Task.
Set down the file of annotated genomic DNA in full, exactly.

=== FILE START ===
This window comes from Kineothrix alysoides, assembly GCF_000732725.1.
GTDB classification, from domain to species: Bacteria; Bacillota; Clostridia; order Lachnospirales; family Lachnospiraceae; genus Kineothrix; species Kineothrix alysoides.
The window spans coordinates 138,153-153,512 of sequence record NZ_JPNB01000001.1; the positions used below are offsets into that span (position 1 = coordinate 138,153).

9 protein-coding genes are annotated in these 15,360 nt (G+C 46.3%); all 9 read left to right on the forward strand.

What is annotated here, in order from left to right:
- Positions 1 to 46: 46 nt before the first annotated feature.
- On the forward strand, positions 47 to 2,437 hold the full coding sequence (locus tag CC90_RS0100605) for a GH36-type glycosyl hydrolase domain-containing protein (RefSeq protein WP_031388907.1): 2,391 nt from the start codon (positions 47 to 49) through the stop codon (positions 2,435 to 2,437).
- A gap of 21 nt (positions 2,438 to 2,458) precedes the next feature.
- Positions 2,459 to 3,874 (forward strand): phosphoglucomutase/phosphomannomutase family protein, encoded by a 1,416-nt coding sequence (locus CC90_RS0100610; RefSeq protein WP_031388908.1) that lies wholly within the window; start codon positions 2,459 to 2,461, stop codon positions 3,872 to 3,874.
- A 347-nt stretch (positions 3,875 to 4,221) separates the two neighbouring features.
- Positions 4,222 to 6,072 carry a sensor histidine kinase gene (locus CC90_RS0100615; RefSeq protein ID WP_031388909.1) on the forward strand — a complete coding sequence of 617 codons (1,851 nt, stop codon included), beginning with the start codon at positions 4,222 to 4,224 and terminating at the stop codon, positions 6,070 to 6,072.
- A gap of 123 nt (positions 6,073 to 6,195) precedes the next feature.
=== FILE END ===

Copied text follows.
This window comes from Kineothrix alysoides, assembly GCF_000732725.1.
GTDB classification, from domain to species: Bacteria; Bacillota; Clostridia; order Lachnospirales; family Lachnospiraceae; genus Kineothrix; species Kineothrix alysoides.
The window spans coordinates 138,153-153,512 of sequence record NZ_JPNB01000001.1; the positions used below are offsets into that span (position 1 = coordinate 138,153).

9 protein-coding genes are annotated in these 15,360 nt (G+C 46.3%); all 9 read left to right on the forward strand.

What is annotated here, in order from left to right:
- Positions 1 to 46: 46 nt before the first annotated feature.
- On the forward strand, positions 47 to 2,437 hold the full coding sequence (locus tag CC90_RS0100605) for a GH36-type glycosyl hydrolase domain-containing protein (RefSeq protein WP_031388907.1): 2,391 nt from the start codon (positions 47 to 49) through the stop codon (positions 2,435 to 2,437).
- A gap of 21 nt (positions 2,438 to 2,458) precedes the next feature.
- Positions 2,459 to 3,874 (forward strand): phosphoglucomutase/phosphomannomutase family protein, encoded by a 1,416-nt coding sequence (locus CC90_RS0100610; RefSeq protein WP_031388908.1) that lies wholly within the window; start codon positions 2,459 to 2,461, stop codon positions 3,872 to 3,874.
- A 347-nt stretch (positions 3,875 to 4,221) separates the two neighbouring features.
- Positions 4,222 to 6,072 carry a sensor histidine kinase gene (locus CC90_RS0100615; RefSeq protein ID WP_031388909.1) on the forward strand — a complete coding sequence of 617 codons (1,851 nt, stop codon included), beginning with the start codon at positions 4,222 to 4,224 and terminating at the stop codon, positions 6,070 to 6,072.
- A gap of 123 nt (positions 6,073 to 6,195) precedes the next feature.